Solid as a Rock: 4 Singapore Blue-Chip Stocks to Fortify Your Investment Portfolio
It’s a welcome sight to see airports chock full of people once again as borders reopen.
Pent-up demand remains strong for holidays and cruises as many are keen to stretch their muscles abroad after being cooped up for more than two years.
Despite the surge in consumerism, dark clouds are gathering on the horizon.
Singapore’s high core inflation of 5.5% in January this year threatens to dampen spending while surging interest rates are inflicting pain on borrowers and indebted businesses.
Prime Minister Lee Hsien Loong has also warned that this year or the next could see a recession hit our shores.
During times of uncertainty, you should lean on blue-chip names with solid financials to help your portfolio weather the storm.
Here are four Singapore blue-chip stocks whose businesses are solid as a rock.
Wilmar International Limited (SGX: F34)
Wilmar is an integrated agri-business group with over 500 manufacturing plants and an extensive distribution network covering around 50 countries and regions.
The group reported a strong set of results for 2022 as revenue rose 11.6% year on year to US$73.4 billion.
Wilmar’s tropical oils business saw a good performance while its sugar merchandising segment also logged better margins.
As a result, net profit jumped 27.1% year on year to US$2.4 billion.
Excluding one-off items and fair value changes, core net profit would have improved by 31.3% year on year to US$2.4 billion.
The agri-player declared a record dividend of S$0.17 for 2022 in line with its good results.
China’s reopening should help to boost Wilmar’s China division’s performance this year.
Management also intends to strengthen the integration across the group’s various segments to achieve better margins.
United Overseas Bank Ltd (SGX: U11)
United Overseas Bank, or UOB, is Singapore’s third-largest bank by market capitalisation.
The lender has been a beneficiary of the higher interest rate environment, posting a record-high net profit of S$4.6 billion for 2022.
The bank also declared a final dividend of S$0.75, 25% higher than the S$0.60 paid out a year ago.
There’s reason to be optimistic about UOB’s performance this year.
The US Federal Reserve looks poised to continue raising interest rates to combat inflation.
The bank’s net interest margin and net interest income will benefit from the increase as it can reprice its loans quicker than it needs to increase its deposit rates.
UOB also completed the acquisition of Citigroup’s (NYSE: C) Thailand and Malaysia consumer banking divisions in November last year, as part of its mega-acquisition announced in January 2022.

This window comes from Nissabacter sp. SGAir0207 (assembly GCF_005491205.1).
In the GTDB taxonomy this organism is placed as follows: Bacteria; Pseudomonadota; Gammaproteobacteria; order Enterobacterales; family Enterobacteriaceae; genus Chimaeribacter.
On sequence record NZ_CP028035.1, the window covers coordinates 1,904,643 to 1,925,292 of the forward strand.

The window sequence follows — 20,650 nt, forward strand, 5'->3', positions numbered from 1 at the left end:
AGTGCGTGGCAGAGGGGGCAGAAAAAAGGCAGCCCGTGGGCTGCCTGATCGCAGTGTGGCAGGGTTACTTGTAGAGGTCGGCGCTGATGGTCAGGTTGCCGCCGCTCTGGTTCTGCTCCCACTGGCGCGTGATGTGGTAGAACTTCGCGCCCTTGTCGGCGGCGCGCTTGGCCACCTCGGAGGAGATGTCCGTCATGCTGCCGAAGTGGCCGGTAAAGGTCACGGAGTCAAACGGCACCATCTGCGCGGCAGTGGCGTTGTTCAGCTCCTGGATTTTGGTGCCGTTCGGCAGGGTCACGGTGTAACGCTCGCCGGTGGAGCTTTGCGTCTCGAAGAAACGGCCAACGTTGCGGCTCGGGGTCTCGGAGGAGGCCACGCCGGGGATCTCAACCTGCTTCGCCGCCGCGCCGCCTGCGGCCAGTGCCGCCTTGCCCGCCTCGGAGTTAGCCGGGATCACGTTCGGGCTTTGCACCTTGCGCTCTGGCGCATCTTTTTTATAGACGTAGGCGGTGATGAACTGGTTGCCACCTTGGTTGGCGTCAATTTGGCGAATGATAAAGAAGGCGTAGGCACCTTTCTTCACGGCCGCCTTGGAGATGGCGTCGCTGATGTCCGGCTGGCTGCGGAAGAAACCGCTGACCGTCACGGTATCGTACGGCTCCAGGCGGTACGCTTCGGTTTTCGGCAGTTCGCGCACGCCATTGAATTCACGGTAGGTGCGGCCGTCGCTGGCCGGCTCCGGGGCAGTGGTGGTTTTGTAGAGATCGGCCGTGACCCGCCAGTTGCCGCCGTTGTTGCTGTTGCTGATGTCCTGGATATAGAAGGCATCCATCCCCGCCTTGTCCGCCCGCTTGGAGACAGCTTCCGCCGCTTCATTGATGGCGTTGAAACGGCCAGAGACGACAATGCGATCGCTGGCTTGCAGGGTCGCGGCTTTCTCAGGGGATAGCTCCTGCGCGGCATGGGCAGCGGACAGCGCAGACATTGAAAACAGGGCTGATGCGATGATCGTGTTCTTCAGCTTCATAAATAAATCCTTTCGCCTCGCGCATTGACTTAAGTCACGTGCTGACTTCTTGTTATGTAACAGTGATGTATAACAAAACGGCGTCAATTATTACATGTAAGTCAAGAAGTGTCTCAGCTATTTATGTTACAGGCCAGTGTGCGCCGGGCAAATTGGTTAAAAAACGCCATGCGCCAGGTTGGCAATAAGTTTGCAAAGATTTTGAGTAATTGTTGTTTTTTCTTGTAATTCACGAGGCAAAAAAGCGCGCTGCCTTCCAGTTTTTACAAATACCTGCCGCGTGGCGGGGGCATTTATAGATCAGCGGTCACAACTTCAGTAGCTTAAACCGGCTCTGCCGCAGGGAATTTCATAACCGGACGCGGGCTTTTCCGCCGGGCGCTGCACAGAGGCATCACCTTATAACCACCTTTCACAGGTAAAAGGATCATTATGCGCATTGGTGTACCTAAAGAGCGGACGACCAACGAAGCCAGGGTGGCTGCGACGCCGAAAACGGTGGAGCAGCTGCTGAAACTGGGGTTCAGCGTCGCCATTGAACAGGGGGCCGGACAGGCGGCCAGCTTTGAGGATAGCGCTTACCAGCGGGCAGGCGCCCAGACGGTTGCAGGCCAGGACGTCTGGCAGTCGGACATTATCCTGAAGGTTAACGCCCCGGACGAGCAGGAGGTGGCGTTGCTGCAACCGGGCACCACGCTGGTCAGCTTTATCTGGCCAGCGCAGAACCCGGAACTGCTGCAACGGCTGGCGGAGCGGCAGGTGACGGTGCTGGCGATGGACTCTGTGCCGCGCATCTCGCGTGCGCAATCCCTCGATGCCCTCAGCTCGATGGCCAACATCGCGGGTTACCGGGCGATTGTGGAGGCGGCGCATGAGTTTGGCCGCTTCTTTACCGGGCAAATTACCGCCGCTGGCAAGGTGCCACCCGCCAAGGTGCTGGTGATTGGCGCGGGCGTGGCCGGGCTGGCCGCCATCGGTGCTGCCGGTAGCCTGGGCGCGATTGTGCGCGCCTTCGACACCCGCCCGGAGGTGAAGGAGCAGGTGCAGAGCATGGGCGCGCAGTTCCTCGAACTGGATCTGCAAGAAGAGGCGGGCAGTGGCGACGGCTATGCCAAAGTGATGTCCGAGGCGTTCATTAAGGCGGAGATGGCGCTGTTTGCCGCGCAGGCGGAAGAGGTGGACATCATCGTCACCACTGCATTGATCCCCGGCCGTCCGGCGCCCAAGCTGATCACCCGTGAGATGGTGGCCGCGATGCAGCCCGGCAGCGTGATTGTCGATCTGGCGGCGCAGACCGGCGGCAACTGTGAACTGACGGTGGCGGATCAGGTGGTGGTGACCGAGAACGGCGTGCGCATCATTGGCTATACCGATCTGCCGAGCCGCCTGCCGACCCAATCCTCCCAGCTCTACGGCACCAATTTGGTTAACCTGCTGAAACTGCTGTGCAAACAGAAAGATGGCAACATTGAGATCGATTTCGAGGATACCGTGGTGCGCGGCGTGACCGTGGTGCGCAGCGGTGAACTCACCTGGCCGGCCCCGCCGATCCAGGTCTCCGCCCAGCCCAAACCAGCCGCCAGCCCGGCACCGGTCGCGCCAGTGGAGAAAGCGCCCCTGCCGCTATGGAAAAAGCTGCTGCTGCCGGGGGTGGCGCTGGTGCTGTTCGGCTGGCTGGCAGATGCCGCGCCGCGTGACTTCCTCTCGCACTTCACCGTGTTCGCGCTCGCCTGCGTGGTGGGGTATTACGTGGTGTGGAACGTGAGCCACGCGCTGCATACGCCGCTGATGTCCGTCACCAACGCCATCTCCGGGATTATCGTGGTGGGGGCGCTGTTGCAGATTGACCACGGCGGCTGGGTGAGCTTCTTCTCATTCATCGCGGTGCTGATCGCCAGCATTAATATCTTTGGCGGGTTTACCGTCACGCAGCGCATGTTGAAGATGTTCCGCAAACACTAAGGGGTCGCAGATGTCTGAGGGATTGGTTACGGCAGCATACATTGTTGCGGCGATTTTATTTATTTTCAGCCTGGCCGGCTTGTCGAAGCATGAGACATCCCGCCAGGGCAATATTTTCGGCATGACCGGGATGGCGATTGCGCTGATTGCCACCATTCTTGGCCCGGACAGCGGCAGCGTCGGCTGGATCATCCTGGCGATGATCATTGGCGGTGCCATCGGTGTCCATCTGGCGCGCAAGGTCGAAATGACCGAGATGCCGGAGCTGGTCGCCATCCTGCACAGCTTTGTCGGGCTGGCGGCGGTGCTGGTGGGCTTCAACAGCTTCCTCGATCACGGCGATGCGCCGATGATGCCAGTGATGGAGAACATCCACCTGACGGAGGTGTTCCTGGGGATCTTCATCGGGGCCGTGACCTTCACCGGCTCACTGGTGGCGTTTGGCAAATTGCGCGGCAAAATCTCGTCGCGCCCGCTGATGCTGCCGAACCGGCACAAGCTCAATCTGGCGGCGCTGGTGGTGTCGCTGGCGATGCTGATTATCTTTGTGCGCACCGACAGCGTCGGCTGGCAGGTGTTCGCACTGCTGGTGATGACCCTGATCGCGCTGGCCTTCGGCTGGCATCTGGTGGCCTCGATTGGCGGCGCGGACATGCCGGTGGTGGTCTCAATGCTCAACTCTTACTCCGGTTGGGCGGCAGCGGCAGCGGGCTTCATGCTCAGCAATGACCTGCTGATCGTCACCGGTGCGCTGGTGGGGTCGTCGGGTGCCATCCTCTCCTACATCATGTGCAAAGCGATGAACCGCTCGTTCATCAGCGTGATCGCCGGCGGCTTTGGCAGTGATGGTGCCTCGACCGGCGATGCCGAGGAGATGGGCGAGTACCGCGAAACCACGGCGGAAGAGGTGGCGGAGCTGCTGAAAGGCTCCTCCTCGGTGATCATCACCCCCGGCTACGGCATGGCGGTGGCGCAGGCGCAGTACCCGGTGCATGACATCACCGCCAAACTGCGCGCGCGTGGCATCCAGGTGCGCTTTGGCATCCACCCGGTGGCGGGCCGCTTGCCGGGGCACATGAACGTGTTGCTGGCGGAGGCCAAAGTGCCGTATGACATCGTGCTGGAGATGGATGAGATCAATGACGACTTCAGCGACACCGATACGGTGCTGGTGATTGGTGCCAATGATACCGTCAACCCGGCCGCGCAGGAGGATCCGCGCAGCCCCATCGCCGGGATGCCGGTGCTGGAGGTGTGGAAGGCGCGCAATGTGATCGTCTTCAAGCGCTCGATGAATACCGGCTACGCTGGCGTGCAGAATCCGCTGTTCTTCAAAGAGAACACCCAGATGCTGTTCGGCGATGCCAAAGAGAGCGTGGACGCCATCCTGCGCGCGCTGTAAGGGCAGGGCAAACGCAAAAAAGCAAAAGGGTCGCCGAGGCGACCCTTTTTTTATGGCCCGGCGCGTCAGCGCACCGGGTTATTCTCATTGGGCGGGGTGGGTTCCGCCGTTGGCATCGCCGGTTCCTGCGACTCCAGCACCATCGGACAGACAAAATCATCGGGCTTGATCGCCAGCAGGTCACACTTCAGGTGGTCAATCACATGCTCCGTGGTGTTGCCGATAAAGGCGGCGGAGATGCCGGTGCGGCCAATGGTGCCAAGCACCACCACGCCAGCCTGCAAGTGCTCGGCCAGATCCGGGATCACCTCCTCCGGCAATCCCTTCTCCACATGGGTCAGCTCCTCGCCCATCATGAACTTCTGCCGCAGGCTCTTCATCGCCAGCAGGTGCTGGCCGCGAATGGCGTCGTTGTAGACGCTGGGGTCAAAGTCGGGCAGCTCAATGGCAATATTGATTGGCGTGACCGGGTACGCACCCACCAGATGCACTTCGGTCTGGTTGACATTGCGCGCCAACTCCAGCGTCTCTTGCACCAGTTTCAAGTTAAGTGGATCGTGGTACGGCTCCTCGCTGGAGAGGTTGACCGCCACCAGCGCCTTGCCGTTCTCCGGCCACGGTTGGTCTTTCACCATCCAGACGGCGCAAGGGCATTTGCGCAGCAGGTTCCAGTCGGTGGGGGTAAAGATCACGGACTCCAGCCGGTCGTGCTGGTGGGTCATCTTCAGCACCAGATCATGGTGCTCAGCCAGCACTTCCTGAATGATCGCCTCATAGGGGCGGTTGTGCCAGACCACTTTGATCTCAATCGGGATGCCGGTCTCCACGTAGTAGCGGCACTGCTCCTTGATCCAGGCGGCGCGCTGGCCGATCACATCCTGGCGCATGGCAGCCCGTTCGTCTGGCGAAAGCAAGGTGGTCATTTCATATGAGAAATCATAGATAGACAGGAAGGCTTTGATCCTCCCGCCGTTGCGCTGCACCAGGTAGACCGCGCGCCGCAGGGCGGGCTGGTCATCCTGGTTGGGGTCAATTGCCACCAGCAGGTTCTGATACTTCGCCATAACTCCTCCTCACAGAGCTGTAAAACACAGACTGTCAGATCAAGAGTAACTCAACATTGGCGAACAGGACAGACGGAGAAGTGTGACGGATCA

These countries should bring in an additional S$1 billion in revenue for 2023.
The good news is that Vietnam received confirmation that the acquisition was completed on 1 March 2023, a move that may result in a higher-than-expected revenue uplift.
Hongkong Land Holdings Limited (SGX: H78)
Hongkong Land, or HKL, is a property development, investment and management group with more than 850,000 square metres of prime luxury office and retail properties in Hong Kong, Singapore, Beijing and Jakarta.
The group’s portfolio of prime real estate gives it a strong asset base that it can rely on during tough times.
For 2022, HKL reported a slight dip in revenue from US$2.38 billion to US$2.24 billion.
Underlying net profit fell by 20% year on year to US$776 million.
Despite the decline, HKL maintained its final dividend at US$0.16, bringing the total 2022 dividend to US$0.22, unchanged from a year ago.
2023’s results should be stable as the Chinese economy opens up, but HKL’s development properties division hinges on whatever policy support measures are announced by the government there.
The group’s investment properties are expected to report stable performance this year.
Genting Singapore (SGX: G13)
Genting Singapore owns and operates the integrated resort (IR) at Resorts World Sentosa (RWS).
Opened in January 2010, the IR boasts six hotels with around 1,600 rooms, a casino, a Universal Studios theme park, as well as a variety of dining and entertainment options.
The IR operator reported a sparkling set of earnings for 2022 and also doubled its final dividend to S$0.02.
The group boasts a robust balance sheet with more than S$3.4 billion in cash as of 31 December 2022 along with minimal gross debt of just S$5.5 million.
Genting Singapore also more than doubled its operating cash flow generation to S$806.7 million last year.
Investors can look forward to the re-launch of Festive Hotel in May with 389 additional rooms added to the hotel’s inventory.
Come 2024, the Forum and Coliseum will undergo a major renovation and when completed, will offer a host of entertainment, retail, and dining options for visitors.
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Disclosure: Royston Yang does not own shares in any of the companies mentioned.
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